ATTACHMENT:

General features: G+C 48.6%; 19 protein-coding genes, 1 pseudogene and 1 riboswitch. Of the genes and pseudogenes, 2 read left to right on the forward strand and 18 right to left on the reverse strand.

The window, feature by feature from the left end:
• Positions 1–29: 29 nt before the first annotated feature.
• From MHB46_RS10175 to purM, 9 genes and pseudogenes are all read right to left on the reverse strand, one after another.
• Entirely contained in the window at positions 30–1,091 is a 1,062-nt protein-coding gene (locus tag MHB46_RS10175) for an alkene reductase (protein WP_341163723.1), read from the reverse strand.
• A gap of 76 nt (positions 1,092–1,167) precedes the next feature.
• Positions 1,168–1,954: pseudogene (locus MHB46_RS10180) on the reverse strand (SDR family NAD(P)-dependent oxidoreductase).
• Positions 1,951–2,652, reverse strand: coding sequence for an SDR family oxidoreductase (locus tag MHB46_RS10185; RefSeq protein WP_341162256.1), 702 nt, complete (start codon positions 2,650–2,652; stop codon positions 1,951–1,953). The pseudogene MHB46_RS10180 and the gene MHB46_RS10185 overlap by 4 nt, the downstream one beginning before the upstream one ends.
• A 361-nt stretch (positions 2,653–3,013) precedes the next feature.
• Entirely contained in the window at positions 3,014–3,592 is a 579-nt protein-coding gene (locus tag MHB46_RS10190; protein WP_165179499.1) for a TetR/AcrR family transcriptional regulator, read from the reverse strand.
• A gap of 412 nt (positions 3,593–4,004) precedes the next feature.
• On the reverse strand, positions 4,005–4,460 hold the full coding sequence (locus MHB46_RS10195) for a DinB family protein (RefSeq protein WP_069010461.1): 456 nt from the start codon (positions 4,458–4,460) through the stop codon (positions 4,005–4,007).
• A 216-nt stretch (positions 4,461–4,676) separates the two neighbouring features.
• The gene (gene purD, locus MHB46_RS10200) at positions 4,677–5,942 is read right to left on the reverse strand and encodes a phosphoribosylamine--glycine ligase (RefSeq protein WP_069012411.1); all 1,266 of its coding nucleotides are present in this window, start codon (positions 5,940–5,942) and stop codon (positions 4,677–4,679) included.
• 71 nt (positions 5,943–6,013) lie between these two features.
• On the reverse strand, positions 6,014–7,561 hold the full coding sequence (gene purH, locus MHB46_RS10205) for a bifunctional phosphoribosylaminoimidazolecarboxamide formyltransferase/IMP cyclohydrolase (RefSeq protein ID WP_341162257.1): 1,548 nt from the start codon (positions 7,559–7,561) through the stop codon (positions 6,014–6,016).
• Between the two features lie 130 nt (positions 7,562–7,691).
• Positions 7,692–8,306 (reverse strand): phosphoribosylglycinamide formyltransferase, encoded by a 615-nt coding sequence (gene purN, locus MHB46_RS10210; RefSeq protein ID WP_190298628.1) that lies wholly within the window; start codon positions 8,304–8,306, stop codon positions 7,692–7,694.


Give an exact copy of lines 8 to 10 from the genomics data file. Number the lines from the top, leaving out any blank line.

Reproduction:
• Positions 1,951–2,652, reverse strand: coding sequence for an SDR family oxidoreductase (locus tag MHB46_RS10185; RefSeq protein WP_341162256.1), 702 nt, complete (start codon positions 2,650–2,652; stop codon positions 1,951–1,953). The pseudogene MHB46_RS10180 and the gene MHB46_RS10185 overlap by 4 nt, the downstream one beginning before the upstream one ends.
• A 361-nt stretch (positions 2,653–3,013) precedes the next feature.
• Entirely contained in the window at positions 3,014–3,592 is a 579-nt protein-coding gene (locus tag MHB46_RS10190; protein WP_165179499.1) for a TetR/AcrR family transcriptional regulator, read from the reverse strand.